MOUNT KISCO, N.Y. — It’s too early to tell for sure, but that has never stopped Eli Manning from being optimistic at this time of year. As the Giants head into their mandatory minicamp on Tuesday, their quarterback seems very excited about not only the changes that have taken place since last season but what has remained the same.

“The offense didn’t have a whole lot of change,” Manning said on Monday when he appeared at the Guiding Eyes for the Blind Golf Classic at Mount Kisco Country Club. “A new receiver [in Sterling Shepard], maybe get Victor back, who we haven’t had in two years. So there will be some new faces out there. But running back, tight end, offensive line, we have a lot of the same faces, and I thought we did some good things last year. We were able to move the ball and score points. I think it’s good when you have a lot of the same guys back. It means guys have an understanding of what we’re trying to do, what we need to do, what we need to do better, and you can grow with those guys.”

Even the change at coach didn’t upend Manning’s world. Ben McAdoo was his offensive coordinator the past two seasons and the offensive system he used will continue to be the Giants’ playbook now that he is the coach. Most of the substantive changes to the roster are on the other side of the ball.

That doesn’t mean everything is status quo. The Giants did add Shepard, who is expected to be a strong contributor, and all signs point to Cruz playing some kind of role in the offense as he comes back from calf surgery. Cruz has been held out of the team’s workouts this spring as a precaution, and with the stated target of a return for training camp, the level at which he will participate in this minicamp is unclear.

Manning said he approaches Cruz’s return just as he did last year, when he attempted to come back from a torn patellar tendon.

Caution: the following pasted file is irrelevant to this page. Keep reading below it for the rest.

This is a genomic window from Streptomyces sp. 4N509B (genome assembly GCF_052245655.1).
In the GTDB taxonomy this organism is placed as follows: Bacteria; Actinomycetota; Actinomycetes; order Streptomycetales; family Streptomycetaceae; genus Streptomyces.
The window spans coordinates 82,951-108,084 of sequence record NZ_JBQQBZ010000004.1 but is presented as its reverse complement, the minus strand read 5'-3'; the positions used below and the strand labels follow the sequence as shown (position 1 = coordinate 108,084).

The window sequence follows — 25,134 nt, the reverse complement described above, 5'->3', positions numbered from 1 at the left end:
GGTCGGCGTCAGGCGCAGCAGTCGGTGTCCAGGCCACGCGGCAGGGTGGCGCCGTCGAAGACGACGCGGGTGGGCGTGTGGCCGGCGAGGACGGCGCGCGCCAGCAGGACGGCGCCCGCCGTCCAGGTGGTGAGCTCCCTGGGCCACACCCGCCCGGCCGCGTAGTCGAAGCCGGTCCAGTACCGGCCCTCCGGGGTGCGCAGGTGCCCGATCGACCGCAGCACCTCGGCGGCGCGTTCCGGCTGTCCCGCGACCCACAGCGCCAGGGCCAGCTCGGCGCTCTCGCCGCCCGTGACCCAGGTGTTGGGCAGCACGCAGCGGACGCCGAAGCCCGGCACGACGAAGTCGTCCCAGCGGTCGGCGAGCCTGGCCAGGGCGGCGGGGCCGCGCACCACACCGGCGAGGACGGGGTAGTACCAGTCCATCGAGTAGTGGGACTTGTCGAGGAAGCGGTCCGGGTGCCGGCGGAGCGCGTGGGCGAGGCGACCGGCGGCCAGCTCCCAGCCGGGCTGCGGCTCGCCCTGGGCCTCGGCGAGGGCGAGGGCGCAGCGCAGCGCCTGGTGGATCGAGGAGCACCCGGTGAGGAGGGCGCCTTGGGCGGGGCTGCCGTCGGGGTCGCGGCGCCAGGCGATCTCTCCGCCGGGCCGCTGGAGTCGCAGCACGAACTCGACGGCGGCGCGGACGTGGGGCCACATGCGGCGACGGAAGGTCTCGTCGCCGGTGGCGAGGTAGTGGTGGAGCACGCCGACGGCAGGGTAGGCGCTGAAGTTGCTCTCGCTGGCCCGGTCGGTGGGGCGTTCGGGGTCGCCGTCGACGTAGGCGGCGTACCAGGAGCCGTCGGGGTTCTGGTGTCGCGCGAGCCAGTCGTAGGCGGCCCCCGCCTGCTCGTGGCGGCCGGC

“It’s the same in the sense that I have my job to do and I’m going out there and going through my reads and trying to get on the same page with all the receivers out there,” Manning said. “Hopefully he can get back, be there for training camp and that whole time, and stay healthy to where he can get back into the mix and help us out . . . He knows the offense, knows the timing of it, knows those things, so it’s just a matter of him getting comfortable running the routes and being on the field again.”

Manning even is pretty bullish about the perceived weakness of the unit, the offensive line (in particular the right side, which has drawn tremendous criticism from fans and media).

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“I’ve always thought of the offensive line as not always five individual players; you have to look at them as a group,” Manning said. “It’s how well they communicate, how well they get along and understand the schemes and can handle whatever is thrown at them. The longer you have the same five together, they’re going to grow and get better together. I think we have a good crew. They work hard, it’s important to them, and we can win with them for sure.”

Of course, it’s three months until the opener. A lot can change before then, both in terms of personnel and personality.

“You never know how things are going to shake out,” Manning said. “Guys hopefully stay healthy. Hey, you’ve got to win tight games. Those things, you don’t always know that in April how the team can do whether you’ve got a three-point lead with two minutes to go or you’re down three with two minutes to go. Can you pull off those victories and get wins? Usually those are the differences between successful and non-successful years.”

They certainly were last season. The upcoming season? Manning gave his usual mid-June forecast.

“I guess I’m always optimistic and always feel good about where we are and what we’re doing and feel that we can be a good team,” he said.

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At this time of year, it’s impossible to argue against him.